A Well-Lit Path: A Blog from Westtown School

Alicia Zeoli

Alicia Zeoli is a K-12 Innovation & Technology Specialist at Westtown School. Alicia has been working in the field of education for over 18 years. She began her career in K-8 public schools as an elementary school teacher and later moved to training teachers and teaching technology in private education at the middle school level. Since childhood, Her passion has always focused on technology and innovation. This passion lead her to receive her masters in Educational Technology. Her experience ranges the full gamut of settings and locations, from teaching in an autistic program in Rehoboth Beach,Delaware, to teaching at a school for the gifted in Seattle, WA, to training teachers on educational technology in LA and Seattle. Alicia, is also passionate about global education and the idea of connecting classrooms to the larger world. She has lead global field trips, integrating project based learning and technology with trips to Vietnam and Turkey. In 2009, she visited the Nueva School in California. It was there she was introduced to design thinking, and its implications in education. She began to use design thinking in her classroom setting, and as she has developed this skill over the years, her passion for this type of empathetic, critical thinking has exploded. Last year, she was accepted into the Google Certified Innovator program in Mountain View, CA. As part of this program she has been working on a year-long innovation project with other GCIs. Alicia has adopted the mindsets of design thinking in her teaching and her career. She believes in thinking big, taking risks, and not being afraid to learn from failure.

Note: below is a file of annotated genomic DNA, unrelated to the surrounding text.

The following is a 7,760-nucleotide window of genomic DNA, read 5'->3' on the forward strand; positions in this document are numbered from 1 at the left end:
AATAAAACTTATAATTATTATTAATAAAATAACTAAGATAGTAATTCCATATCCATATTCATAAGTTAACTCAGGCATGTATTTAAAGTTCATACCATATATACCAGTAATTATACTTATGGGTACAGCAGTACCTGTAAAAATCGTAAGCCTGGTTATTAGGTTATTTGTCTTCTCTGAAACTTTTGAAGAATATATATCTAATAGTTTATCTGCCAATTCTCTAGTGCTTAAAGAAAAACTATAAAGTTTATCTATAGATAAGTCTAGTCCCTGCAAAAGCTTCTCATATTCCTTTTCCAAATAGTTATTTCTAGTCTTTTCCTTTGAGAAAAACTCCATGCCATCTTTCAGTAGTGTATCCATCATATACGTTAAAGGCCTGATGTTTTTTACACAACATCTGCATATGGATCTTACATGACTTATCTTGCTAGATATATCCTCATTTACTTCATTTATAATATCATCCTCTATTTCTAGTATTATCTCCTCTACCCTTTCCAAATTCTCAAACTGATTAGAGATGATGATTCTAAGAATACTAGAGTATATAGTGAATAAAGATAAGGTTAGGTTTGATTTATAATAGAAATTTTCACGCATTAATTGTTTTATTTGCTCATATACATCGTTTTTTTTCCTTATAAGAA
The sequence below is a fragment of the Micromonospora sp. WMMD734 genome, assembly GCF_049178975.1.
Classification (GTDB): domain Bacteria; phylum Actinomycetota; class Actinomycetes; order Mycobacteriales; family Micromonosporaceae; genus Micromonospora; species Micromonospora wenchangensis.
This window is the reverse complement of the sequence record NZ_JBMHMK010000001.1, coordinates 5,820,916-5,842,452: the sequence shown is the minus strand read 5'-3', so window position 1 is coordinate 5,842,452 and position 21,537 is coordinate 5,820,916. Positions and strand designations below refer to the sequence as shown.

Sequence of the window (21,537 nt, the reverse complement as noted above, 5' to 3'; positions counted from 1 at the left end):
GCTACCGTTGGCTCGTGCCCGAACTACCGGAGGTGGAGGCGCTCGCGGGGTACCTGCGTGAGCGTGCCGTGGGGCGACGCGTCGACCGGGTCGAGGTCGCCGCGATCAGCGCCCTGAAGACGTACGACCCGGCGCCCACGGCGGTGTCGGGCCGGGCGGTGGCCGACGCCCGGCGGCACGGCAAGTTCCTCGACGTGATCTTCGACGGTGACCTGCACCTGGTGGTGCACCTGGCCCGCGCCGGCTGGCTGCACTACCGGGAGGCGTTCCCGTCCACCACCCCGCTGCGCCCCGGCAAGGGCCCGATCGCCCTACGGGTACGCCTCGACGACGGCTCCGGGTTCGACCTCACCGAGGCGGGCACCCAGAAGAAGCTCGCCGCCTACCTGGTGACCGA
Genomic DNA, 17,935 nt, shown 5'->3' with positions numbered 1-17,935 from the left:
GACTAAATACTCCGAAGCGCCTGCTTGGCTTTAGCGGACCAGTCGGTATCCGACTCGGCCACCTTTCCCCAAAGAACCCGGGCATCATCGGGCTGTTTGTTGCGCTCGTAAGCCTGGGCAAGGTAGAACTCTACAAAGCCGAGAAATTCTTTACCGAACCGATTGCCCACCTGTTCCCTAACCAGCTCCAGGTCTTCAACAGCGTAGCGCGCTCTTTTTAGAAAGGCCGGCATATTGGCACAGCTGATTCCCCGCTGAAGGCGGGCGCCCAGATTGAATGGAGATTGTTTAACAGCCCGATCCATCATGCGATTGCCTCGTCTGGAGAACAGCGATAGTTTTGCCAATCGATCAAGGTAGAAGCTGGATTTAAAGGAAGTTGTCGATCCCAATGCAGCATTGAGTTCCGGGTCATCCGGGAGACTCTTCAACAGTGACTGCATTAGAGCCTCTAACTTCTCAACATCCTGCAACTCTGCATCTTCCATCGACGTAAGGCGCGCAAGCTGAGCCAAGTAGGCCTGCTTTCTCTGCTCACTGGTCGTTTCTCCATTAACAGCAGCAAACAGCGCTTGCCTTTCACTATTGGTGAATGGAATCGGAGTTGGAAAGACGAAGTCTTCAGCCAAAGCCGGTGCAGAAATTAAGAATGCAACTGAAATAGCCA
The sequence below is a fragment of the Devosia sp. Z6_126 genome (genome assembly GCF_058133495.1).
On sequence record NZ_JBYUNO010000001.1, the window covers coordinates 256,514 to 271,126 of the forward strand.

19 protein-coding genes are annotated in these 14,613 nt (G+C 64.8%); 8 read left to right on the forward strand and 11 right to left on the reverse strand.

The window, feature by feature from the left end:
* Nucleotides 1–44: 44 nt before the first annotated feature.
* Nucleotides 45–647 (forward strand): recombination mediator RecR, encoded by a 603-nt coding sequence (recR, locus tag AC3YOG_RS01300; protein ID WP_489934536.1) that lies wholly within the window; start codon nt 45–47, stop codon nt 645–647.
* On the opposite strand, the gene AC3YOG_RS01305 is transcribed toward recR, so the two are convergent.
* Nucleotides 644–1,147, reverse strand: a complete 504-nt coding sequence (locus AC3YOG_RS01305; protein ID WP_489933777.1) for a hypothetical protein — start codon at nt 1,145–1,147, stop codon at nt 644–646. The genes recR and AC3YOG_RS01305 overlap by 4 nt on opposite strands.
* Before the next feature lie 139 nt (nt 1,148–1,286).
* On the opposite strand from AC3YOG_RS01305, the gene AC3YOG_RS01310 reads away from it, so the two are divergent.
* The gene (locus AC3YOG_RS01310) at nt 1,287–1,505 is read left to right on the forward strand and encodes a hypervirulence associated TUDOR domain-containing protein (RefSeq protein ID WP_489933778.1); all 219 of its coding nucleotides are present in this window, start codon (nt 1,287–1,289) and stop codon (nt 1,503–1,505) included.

Recent Posts

Design Thinking…Empathy in Action

Posted by Alicia Zeoli on January 5, 2017

Empathy and action are at the heart of Quaker education. These attributes are also central to design thinking (DT), where students are asked to discover and understand needs, and then collaborate to meet them. They are asked to empathize, to interview, to dig deeper, and to ask Why? or How Might We?

Developed by Tim Brown of Stanford University, design thinking is both a mindset and a process. We begin by modeling the mindsets of design thinking: curiosity, creative confidence, fail up/fail fast/fail often, just make it, embrace ambiguity,empathize, iterate, and optimism, or a “Yes, And” attitude. As students engage in design thinking, they develop these mindsets.

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Topics: Help with learning, Raising Resilient Lower and Middle Schoolers